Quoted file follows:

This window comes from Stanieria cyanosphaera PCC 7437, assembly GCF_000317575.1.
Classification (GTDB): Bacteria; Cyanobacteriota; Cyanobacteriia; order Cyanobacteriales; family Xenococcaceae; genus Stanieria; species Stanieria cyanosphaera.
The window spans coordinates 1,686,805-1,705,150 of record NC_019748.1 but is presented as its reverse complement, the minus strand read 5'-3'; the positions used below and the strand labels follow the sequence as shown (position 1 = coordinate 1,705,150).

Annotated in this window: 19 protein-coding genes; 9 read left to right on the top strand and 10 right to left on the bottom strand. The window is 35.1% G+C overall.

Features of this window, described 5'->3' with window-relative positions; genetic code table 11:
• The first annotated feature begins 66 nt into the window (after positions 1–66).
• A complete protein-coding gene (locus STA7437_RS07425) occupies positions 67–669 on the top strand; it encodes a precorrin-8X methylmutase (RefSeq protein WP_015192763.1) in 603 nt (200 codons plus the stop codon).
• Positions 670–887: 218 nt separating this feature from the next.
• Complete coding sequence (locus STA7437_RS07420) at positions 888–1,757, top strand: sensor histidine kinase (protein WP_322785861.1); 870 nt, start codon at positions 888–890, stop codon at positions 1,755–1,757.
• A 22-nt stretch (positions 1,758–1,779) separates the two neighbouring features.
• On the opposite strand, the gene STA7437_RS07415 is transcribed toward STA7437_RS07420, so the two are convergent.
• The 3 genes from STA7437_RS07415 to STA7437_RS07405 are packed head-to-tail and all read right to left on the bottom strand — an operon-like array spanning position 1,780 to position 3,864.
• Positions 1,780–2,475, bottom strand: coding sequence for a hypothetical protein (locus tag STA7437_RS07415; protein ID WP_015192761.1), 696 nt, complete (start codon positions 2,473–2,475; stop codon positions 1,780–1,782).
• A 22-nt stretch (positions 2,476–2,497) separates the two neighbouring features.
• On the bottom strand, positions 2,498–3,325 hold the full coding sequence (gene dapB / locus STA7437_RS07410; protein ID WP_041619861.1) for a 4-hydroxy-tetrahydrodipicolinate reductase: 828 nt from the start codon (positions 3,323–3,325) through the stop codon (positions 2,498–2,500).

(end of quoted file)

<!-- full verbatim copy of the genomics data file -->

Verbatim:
This window comes from Stanieria cyanosphaera PCC 7437, assembly GCF_000317575.1.
Classification (GTDB): Bacteria; Cyanobacteriota; Cyanobacteriia; order Cyanobacteriales; family Xenococcaceae; genus Stanieria; species Stanieria cyanosphaera.
The window spans coordinates 1,686,805-1,705,150 of record NC_019748.1 but is presented as its reverse complement, the minus strand read 5'-3'; the positions used below and the strand labels follow the sequence as shown (position 1 = coordinate 1,705,150).

Annotated in this window: 19 protein-coding genes; 9 read left to right on the top strand and 10 right to left on the bottom strand. The window is 35.1% G+C overall.

Features of this window, described 5'->3' with window-relative positions; genetic code table 11:
• The first annotated feature begins 66 nt into the window (after positions 1–66).
• A complete protein-coding gene (locus STA7437_RS07425) occupies positions 67–669 on the top strand; it encodes a precorrin-8X methylmutase (RefSeq protein WP_015192763.1) in 603 nt (200 codons plus the stop codon).
• Positions 670–887: 218 nt separating this feature from the next.
• Complete coding sequence (locus STA7437_RS07420) at positions 888–1,757, top strand: sensor histidine kinase (protein WP_322785861.1); 870 nt, start codon at positions 888–890, stop codon at positions 1,755–1,757.
• A 22-nt stretch (positions 1,758–1,779) separates the two neighbouring features.
• On the opposite strand, the gene STA7437_RS07415 is transcribed toward STA7437_RS07420, so the two are convergent.
• The 3 genes from STA7437_RS07415 to STA7437_RS07405 are packed head-to-tail and all read right to left on the bottom strand — an operon-like array spanning position 1,780 to position 3,864.
• Positions 1,780–2,475, bottom strand: coding sequence for a hypothetical protein (locus tag STA7437_RS07415; protein ID WP_015192761.1), 696 nt, complete (start codon positions 2,473–2,475; stop codon positions 1,780–1,782).
• A 22-nt stretch (positions 2,476–2,497) separates the two neighbouring features.
• On the bottom strand, positions 2,498–3,325 hold the full coding sequence (gene dapB / locus STA7437_RS07410; protein ID WP_041619861.1) for a 4-hydroxy-tetrahydrodipicolinate reductase: 828 nt from the start codon (positions 3,323–3,325) through the stop codon (positions 2,498–2,500).